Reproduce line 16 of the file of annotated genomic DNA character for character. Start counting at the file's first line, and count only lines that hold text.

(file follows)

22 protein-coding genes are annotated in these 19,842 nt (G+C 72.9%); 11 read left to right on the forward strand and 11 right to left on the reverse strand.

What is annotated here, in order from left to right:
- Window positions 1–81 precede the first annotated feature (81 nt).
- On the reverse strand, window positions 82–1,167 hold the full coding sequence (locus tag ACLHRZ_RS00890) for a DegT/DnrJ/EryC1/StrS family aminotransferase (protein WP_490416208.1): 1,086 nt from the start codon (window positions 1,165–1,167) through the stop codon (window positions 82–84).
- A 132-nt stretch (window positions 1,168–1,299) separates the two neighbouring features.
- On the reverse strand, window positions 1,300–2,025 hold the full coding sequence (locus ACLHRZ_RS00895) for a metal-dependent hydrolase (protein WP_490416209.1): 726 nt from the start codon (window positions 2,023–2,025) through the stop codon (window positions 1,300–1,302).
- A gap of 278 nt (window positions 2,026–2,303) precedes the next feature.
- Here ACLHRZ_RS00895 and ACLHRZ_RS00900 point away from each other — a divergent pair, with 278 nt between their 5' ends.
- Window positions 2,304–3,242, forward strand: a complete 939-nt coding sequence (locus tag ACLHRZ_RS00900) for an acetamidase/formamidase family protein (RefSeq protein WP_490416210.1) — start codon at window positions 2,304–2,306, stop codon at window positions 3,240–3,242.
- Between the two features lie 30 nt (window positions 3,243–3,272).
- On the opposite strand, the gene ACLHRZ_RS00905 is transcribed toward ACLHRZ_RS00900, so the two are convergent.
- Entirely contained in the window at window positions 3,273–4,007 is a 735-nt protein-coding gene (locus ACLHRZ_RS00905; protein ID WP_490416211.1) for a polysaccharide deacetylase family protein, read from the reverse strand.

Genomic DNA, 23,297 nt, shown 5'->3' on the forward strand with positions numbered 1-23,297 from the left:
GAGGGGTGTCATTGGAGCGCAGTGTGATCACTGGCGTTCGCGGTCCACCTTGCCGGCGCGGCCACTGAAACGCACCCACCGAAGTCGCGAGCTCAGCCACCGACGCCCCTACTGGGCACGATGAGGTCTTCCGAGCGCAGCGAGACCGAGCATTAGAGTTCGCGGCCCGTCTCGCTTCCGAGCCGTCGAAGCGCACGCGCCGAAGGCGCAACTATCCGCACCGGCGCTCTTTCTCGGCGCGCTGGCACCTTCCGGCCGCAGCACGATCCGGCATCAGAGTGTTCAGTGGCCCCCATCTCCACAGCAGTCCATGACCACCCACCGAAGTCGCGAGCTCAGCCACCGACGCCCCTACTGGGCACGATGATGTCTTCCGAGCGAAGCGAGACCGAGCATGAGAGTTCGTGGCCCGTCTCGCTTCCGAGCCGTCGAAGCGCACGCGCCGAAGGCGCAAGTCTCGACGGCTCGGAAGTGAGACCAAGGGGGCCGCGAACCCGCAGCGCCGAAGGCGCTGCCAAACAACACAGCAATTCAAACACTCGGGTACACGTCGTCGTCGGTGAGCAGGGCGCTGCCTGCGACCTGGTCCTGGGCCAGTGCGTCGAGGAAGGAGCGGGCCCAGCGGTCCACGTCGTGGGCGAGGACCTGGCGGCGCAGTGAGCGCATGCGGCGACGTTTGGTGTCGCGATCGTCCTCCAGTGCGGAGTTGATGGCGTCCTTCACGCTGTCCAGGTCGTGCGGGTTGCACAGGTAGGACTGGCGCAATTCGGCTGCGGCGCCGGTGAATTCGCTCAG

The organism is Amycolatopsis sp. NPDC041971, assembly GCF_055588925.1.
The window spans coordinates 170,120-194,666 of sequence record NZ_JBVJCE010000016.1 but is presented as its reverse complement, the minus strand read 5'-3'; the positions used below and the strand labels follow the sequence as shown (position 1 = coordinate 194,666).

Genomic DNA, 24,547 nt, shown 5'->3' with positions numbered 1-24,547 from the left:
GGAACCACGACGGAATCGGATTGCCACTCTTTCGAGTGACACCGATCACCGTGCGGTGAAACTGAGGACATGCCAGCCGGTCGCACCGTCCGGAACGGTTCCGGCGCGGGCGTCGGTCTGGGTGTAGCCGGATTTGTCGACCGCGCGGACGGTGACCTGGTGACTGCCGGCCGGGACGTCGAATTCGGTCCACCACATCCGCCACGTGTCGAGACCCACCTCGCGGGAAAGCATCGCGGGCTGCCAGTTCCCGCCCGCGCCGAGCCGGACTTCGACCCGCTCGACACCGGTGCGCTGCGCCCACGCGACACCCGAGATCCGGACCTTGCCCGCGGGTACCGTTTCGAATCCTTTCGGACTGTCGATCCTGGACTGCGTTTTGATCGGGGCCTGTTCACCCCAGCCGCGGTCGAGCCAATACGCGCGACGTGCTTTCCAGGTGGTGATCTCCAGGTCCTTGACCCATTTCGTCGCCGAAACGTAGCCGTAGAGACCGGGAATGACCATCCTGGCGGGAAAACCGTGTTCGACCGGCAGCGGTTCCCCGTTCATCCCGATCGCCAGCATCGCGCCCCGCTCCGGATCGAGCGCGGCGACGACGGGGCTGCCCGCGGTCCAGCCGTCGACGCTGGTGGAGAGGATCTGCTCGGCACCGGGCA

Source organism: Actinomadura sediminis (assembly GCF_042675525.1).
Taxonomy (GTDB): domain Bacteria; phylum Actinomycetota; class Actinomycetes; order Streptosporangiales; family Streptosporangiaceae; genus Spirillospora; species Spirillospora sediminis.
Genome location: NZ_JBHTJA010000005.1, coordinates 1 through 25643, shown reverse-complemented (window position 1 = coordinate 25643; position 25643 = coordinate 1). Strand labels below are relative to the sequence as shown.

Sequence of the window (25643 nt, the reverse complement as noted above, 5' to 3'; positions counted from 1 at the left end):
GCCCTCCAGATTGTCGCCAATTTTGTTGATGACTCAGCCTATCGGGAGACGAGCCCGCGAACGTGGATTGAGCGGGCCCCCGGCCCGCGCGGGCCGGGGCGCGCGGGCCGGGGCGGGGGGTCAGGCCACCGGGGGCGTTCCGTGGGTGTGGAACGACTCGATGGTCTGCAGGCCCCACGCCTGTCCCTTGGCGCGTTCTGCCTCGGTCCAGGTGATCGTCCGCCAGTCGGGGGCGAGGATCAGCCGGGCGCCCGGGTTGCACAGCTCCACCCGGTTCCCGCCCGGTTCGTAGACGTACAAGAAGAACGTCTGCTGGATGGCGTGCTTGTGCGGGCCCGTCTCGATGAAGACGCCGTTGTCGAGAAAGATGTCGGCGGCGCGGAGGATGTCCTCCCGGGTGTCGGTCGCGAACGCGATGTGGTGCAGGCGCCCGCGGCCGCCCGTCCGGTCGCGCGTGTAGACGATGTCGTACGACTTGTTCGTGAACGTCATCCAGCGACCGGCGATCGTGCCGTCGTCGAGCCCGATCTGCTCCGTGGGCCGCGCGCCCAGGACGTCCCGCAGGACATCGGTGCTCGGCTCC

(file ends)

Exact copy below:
The window spans coordinates 170,120-194,666 of sequence record NZ_JBVJCE010000016.1 but is presented as its reverse complement, the minus strand read 5'-3'; the positions used below and the strand labels follow the sequence as shown (position 1 = coordinate 194,666).